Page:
India has already shown that massive immunization roll-outs are in its citizens’ best interest in order to have a healthier populace. India was recently declared polio free because of its willingness to scale-up its polio vaccination programs.

Read more at GAVI.org.

Human Rights Watch Explores the Lives of Indian Women Who Clean Human Waste

Lalibai stands by the entrance to the village cremation grounds. Before she took action, villagers had forbidden members of her community to cremate their dead here. © 2014 Digvijay Singh


Can you imagine getting up every morning to clean human waste from dry toilets (those without running water or that are not attached to a septic system) day after day without pay? And, while the work is humiliating enough adverse health conditions arise from carrying baskets of excreta on one’s head from losing patches of hair, having constant nausea and headaches  to getting skin diseases and having breathing difficulties.

india0814_reportcoverThis is the everyday existence for hundreds of thousands of women and men across India who are traditionally and culturally relegated to the lowest caste in India. It’s called “manual scavenging” or collecting human waste. When women in this Dalits (untouchables) caste are married, the first thing they are given from their mothers-in-law is a cane basket to clean human excrement. It’s a practice that has been handed down through generations. And despite laws in India that forbid this practice and provide protections to the Dalits (both men and women) who manually scavenge, it still goes on without any major government intervention.

In 2013, the Prohibition of Employment as Manual Scavengers and Their Rehabilitation Act, 2013 (the 2013 Act), was passed that prohibits manual scavenging and provides stronger protections for those who leave manual scavenging, but the evidence suggests the law is not working widely.

I had to work with my head veiled. During the rains, my clothes would  become drenched with excrement. They would not dry. The house would smell. I started to get skin disease and even to lose my hair.  —Badambai, Neemuch district, Madhya Pradesh, January 2014 (quote from the HRW report)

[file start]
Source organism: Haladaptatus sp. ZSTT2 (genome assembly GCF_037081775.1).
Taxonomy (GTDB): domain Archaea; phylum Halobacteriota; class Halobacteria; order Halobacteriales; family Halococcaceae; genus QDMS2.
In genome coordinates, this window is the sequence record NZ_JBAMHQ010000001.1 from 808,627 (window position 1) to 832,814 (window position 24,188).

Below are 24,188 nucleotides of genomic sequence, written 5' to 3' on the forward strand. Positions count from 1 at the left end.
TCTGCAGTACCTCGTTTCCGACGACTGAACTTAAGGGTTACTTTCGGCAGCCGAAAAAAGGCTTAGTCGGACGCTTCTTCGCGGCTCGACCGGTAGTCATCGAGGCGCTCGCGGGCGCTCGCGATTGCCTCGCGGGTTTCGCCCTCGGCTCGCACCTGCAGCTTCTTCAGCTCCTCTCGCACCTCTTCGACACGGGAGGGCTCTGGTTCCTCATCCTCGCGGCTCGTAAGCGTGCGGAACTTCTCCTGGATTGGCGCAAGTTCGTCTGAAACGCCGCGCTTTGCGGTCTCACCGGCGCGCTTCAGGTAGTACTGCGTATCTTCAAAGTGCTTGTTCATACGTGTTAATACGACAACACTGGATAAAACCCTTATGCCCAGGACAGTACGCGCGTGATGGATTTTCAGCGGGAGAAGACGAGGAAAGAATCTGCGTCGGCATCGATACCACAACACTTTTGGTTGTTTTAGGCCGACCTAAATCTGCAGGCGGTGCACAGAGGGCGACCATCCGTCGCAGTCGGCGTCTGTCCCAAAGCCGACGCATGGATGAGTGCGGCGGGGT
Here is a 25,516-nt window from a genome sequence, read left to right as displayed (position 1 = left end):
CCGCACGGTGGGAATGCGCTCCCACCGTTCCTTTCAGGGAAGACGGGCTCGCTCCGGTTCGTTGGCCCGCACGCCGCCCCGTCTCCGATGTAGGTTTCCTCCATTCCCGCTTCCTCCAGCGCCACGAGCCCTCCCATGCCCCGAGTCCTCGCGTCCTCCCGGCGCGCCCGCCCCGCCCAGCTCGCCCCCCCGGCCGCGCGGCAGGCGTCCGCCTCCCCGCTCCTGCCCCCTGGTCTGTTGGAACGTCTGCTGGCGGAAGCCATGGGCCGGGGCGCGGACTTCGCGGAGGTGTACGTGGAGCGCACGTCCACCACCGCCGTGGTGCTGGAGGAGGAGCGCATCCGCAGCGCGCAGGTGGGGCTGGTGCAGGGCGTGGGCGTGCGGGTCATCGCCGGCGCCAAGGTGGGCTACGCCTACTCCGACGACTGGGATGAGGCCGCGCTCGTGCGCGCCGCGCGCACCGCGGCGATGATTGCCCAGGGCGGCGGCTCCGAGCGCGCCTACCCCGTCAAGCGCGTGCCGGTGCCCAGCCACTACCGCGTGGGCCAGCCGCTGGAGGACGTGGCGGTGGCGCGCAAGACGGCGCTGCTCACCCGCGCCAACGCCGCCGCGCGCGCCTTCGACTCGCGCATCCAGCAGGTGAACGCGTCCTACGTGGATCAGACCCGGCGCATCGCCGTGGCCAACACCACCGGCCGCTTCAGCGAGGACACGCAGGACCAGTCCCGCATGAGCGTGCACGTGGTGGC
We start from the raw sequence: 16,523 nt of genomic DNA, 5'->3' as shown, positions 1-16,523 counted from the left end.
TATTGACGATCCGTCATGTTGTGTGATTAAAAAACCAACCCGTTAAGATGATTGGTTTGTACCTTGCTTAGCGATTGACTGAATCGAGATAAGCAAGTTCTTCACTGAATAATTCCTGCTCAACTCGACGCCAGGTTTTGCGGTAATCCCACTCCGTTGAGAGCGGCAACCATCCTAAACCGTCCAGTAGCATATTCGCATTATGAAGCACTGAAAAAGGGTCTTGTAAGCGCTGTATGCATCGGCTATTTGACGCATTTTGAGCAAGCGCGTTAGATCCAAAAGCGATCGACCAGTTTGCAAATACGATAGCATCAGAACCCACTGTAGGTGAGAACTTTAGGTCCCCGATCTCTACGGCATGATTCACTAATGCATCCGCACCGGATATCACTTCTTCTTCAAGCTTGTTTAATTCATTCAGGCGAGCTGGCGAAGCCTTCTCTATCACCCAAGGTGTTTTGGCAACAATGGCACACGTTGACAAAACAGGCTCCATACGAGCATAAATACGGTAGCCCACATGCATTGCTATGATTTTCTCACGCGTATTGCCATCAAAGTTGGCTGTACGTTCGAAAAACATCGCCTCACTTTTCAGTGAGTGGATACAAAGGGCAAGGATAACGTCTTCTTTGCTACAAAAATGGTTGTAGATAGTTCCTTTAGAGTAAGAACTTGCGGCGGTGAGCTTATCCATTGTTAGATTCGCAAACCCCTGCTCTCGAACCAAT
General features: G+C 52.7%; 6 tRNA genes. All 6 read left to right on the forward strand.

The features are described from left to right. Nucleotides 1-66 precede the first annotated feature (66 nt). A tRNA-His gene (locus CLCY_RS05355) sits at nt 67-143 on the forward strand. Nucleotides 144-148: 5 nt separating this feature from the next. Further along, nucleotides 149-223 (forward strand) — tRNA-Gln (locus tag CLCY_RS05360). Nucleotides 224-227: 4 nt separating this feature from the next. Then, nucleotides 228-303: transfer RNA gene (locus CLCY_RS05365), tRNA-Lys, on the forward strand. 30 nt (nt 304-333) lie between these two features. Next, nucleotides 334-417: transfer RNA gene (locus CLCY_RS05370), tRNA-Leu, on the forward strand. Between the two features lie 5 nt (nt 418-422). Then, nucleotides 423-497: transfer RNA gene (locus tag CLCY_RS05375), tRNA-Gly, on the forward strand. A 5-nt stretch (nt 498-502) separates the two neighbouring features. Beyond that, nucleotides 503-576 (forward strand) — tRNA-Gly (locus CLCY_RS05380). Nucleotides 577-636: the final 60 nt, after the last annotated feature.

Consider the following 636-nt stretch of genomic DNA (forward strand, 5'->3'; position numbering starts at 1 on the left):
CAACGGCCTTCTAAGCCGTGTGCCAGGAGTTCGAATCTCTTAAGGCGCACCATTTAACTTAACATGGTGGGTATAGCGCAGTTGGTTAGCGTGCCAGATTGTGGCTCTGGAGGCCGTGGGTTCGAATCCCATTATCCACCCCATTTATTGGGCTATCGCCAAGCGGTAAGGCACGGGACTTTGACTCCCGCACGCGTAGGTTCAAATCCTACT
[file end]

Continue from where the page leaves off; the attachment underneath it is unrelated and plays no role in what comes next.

Human Rights Watch released a report this week, Cleaning Human Waste: “Manual Scavenging”, Caste, and Discrimination in India, that shares the stories about women in particular who collect human waste from the dry toilets of the upper castes and explores the role of government and civil society organizations in manual scavenging. The report also lays out ways in which Dalits can successfully leave collecting human waste as a livelihood.

As aforementioned, these women are not paid, but rather are given scraps of food that they in turn take back to their families. If they don’t work in these deplorable conditions, their families do no eat. That is what perpetuates the horrid cycle.

I clean 20 houses in Sandawli every day. They give me rotis. They don’t give more than two rotis, but they do give us something. My husband works in the fields, but work in the fields does not come every day. If I do this work, at least we will have something to eat. – Shanti, from Nagla Khushal, in Mainpuri  district, Uttar Pradesh

When women step up to leave manual scavenging they are oftentimes threatened with losing their homes and are even threatened with violence, even though the Indian Supreme Court has recognized that manual scavenging violates international human rights laws. What is proclaimed on the federal level, however, rarely trickles down to the municipal level and manual scavenging still takes place across India every day. While the government on every level is failing in this regard, civil society organizations are succeeding and women and men are standing up for their rights given to them by law to leave manual scavenging.

Read Lalibai’s story of standing up and freeing women across India from collecting human waste through organizations like Jan Sahas (People’s Courage) and Rashtriya Garima Abhiyan – the National Dignity Campaign.